What's the catch in an offer for share?


I'm a software developer and quite illiterate when it comes to business thing.

Recently someone has asked me to join a company and, while the salary is not higher than what i currently earn, he offered me a 12% of share in the company. I have to say that I am pretty excited about this offer because other shareholders are reputable people and quite high profile (one CEO of highly reputable company hold 30.5%).

My question, is there a catch in this kind of offer?
What are the things that I should be aware of before decide anything?

Could it be that, somehow, in the future my share will be reduced out of my control?


asked Mar 23 '11 at 19:55
Rudi Adianto
138 points

2 Answers


Yes, they could reduce your percentage ownership of the company in the future, but this is normal and would generally happen to the other shareholders at the same time. For example, let's say you own 12%, but then the company raises money by selling 50% of itself to a VC. They'd do this by issuing new shares, doubling the number of shares in circulation, so while the total number of shares you held would stay the same, they would now represent just 6% of the company. Similarly, the CEO you mentioned would see his/her shareholding go down from 30.5% to 15.25%. This is what people are talking about when they refer to "dilution".

The important thing to remember with events like that is that they are -- or at least, should be -- good things. The money that the VC invested would go into the company, so the company's value would increase -- you'd have a smaller portion of a bigger pie. For example, if the company was worth $100,000 before the investment, your shareholding would be worth 12% of that, or $12,000. If the VC invested $150,000 for their 50% of the company, then the company would be worth $100,000 + $150,000 after the investment (just because it would have $150,000 cash in the bank), so your shareholding would be worth 6% of $250,000, which is $15,000. And, assuming the company is well-run, the money will be spent by the company on building a successful product, so it will increase the company's value above and beyond the amount of the investment and wind up making your shares worth even more.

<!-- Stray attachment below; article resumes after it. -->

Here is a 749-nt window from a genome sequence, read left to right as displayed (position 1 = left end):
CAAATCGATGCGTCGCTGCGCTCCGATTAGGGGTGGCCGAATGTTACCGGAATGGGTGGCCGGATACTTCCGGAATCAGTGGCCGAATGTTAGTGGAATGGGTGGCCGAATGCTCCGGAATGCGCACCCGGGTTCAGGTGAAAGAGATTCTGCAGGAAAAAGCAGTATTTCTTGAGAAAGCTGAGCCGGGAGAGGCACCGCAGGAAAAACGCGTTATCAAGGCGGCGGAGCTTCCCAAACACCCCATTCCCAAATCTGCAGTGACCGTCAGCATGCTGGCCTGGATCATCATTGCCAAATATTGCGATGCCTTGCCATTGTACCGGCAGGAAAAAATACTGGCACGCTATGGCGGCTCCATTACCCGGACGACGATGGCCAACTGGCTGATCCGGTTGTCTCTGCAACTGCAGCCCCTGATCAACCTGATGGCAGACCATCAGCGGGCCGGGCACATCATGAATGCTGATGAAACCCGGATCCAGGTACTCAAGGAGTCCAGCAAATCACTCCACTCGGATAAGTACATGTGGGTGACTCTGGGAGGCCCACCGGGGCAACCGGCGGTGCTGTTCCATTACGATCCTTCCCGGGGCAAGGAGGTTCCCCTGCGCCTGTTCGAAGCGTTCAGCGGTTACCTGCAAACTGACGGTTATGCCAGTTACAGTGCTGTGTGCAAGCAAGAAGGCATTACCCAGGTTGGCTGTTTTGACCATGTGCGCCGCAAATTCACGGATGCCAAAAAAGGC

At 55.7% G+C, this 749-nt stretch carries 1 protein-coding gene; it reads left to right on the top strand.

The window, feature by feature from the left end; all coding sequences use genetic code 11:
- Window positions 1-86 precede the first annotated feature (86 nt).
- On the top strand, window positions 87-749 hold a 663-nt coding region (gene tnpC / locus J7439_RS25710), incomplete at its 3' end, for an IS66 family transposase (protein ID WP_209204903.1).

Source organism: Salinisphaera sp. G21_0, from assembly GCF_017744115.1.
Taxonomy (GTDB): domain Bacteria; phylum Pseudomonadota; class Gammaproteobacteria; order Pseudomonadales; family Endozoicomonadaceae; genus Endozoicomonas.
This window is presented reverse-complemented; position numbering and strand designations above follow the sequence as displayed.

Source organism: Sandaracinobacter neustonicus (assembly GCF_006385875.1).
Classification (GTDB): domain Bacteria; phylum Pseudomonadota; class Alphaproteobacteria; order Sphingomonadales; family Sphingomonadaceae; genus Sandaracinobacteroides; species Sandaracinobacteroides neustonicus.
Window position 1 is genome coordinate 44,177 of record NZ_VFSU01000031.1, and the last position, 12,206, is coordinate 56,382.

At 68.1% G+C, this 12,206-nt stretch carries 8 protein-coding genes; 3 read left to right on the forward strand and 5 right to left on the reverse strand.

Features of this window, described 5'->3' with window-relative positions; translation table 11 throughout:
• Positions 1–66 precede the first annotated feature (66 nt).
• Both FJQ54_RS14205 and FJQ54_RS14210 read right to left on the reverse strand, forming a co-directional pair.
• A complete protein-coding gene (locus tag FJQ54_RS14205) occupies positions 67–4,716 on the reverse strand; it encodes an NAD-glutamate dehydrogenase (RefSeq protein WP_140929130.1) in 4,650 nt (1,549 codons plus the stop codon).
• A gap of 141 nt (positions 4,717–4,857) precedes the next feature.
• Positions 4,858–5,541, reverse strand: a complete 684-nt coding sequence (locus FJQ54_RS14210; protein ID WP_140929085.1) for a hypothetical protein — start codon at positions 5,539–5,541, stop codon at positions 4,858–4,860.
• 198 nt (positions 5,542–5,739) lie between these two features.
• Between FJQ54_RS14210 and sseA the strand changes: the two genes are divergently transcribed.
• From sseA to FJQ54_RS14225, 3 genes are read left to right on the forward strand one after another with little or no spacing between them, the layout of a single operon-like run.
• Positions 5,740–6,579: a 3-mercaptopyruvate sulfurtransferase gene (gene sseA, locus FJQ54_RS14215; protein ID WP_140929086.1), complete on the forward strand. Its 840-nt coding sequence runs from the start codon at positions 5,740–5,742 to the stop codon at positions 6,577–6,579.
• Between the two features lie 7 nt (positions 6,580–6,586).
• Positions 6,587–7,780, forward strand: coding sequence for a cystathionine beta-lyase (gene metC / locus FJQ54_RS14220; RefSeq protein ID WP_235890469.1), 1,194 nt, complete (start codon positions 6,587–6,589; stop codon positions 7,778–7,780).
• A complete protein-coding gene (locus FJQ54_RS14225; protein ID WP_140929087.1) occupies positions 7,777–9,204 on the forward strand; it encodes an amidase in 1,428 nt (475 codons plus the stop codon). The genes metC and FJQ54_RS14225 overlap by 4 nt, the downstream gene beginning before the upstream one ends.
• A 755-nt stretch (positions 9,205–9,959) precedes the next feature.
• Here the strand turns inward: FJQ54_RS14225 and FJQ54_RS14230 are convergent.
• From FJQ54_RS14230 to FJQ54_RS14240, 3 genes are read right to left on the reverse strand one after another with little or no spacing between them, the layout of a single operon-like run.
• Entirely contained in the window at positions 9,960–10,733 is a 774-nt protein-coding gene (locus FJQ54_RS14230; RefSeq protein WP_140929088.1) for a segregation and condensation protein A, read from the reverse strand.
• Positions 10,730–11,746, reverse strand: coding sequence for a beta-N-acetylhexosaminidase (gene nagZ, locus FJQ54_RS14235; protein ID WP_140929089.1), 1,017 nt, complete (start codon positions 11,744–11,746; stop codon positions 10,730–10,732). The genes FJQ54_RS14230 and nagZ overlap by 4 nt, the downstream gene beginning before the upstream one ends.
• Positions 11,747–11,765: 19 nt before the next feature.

(An aside -- I chose 50% because it's easier to do the maths -- a VC would normally take a smaller percentage.)

The one caveat to this is that shady boards of directors have been known to harm minority shareholders by selling newly-issued shares cheaply to their friends, diluting the other shareholders to benefit themselves. Your best defence against this is if you can trust the directors of the company; it also helps if there are independent (non-board) shareholders with large stakes and expensive lawyers -- one great advantage of having angel investors and VCs!

answered Mar 23 '11 at 21:04
Giles Thomas
1,540 points
  • an eye opener for me, thanks. – Rudi Adianto 13 years ago


Congratulations! What a great testament to your skills and experience.

There is potentially different "types" of shares in the corporation. These different types of shares may have different privileged and rules. Some may be open to dilutions. Other might not. Some might permit voting on corporate issues, other might not.

Critical issues to look at:

  • Dilution (@Giles did a great job on this)
  • Voting Buy/Sell: Who can buy shares, how you can sell yours. You want to make sure that that all have equal access to new or "returning" shares. Impacts dilution, and also if you need to/choose to leave.
  • Vesting: When you get the shares. Are they up front? Does everyone else get them upfront? Or do they earn them over time?

Read the articles of incorporation, by-laws, operating agreement, and subscription agreements for the company. Or better yet -- have a lawyer do it.

It sounds like a great opportunity for you. I hope we get to learn more about it.

answered Mar 24 '11 at 01:29
Joseph Barisonzi
12,141 points
  • *(Other people can edit and add to this list of things to look for-- that would be awesome.)* – Joseph Barisonzi 13 years ago
  • thanks joseph, both for the answer and the compliment. =) – Rudi Adianto 13 years ago

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